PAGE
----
[Lingtyp] wordhood: responses to Haspelmath

Guillaume Jacques rgyalrongskad at gmail.com
Sat Nov 11 18:23:53 UTC 2017

A question of potential interest to this discussion is how common languages
with ambiguous word boundaries really are. Most linguists are of course
aware of examples of such languages (among those I work on for instance
Bantawa), but if they are outliers, and if in most languages morphosyntaxic
and phonological boundaries do converge, it is counterproductive to just
abandon words and the distinction between syntax and morphology. Moreover,
(following on Frederick Newmeyer above), as long as we choose a (set of)
criterion/a and apply it/them consistently across languages, we can still
do typology using a "word" concept (even if these criteria might lead to
counter-intuitive word divisions for some particular languages).


2017-11-11 19:00 GMT+01:00 Martin Haspelmath <haspelmath at shh.mpg.de>:

> It's not crazy at all to say that isolating languages could be described
> as polysynthetic, and vice versa. (In fact, Skalička described Modern
> Chinese as polysynthetic in 1946.)
> The problem is that archetypes like isolating and polysynthetic are mostly
> stereotypes. They are not clearly defined, at least not without reference
> to a "word" concept (itself only based on intuition, i.e. stereotypes).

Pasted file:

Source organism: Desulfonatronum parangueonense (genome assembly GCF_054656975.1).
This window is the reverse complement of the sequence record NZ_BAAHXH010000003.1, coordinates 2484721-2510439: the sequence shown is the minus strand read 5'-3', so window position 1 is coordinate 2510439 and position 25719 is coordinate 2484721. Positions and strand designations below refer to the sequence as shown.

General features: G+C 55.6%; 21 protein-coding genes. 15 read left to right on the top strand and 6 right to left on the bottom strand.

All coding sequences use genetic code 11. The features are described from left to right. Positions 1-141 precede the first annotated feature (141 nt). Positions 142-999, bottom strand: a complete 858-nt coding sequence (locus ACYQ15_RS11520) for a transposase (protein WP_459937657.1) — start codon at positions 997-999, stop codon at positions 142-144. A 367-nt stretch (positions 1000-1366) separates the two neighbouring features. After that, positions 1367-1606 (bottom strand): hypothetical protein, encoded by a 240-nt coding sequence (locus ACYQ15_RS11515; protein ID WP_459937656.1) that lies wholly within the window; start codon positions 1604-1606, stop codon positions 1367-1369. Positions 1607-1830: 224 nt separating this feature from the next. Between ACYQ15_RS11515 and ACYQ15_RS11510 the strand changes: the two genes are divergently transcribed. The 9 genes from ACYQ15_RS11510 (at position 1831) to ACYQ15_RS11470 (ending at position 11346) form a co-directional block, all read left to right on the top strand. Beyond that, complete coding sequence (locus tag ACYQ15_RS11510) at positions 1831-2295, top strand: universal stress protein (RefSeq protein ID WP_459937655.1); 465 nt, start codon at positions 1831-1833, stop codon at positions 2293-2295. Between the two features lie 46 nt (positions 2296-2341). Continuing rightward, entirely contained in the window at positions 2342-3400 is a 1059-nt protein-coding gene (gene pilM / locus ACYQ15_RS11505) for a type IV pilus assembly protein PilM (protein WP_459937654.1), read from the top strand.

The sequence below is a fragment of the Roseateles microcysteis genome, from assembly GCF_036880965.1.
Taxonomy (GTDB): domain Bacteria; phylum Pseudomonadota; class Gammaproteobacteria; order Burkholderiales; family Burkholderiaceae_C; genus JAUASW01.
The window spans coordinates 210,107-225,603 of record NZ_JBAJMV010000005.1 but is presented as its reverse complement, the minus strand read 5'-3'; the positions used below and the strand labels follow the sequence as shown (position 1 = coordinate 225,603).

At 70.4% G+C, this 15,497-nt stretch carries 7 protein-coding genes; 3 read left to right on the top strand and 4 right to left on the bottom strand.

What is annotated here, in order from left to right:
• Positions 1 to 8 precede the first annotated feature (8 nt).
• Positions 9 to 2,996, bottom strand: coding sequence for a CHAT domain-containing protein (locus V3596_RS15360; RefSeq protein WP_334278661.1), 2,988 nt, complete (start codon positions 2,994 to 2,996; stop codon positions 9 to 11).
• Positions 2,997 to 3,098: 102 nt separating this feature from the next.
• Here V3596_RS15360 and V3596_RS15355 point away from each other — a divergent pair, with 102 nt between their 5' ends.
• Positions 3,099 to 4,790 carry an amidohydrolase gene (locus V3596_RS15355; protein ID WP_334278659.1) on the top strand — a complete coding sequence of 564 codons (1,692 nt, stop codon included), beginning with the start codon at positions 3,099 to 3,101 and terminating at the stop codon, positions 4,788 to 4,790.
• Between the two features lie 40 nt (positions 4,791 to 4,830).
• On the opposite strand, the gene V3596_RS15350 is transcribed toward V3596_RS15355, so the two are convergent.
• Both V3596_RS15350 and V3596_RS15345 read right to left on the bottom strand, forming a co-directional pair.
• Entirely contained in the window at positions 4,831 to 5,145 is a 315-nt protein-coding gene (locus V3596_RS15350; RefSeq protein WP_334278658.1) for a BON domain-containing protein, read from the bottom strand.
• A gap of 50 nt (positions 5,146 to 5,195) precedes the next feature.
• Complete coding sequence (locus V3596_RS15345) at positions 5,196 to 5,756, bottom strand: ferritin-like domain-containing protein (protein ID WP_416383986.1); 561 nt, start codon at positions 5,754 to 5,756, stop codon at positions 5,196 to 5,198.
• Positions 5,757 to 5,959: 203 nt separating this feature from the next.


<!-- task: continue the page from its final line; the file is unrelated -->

> Of course, morphosyntactic patterns are often more complex than simple
> strings of morphemes. But we don't really know in which ways these
> complexities cluster. Is it the case that languages with tense-person
> cumulation (to give just one example of a complexity) also tend to show
> case-number cumulation? Is it the case that languages with special
> bare-object constructions ("incorporation") tend to show phonological
> interactions between object and verb? We don't know yet, I think. By merely
> labeling languages according to a few archetypes, we won't find out.
> So yes, let's forget about word boundaries in typology until we have a
> very good way to draw them consistently (using the same criteria in all
> languages).
> Best,
> Martin
> Am 11.11.2017 um 18:40 schrieb Östen Dahl <oesten at ling.su.se>:
> Martin, I wonder if your views on these matters imply that a polysynthetic
> language could equally well be described as being an isolating one, and
> vice versa. That is, one should just forget about word boundaries and
> describe utterances as consisting of strings of morphemes. If you think
> this is not feasible, why?
> Best,
> Östen
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Guillaume Jacques
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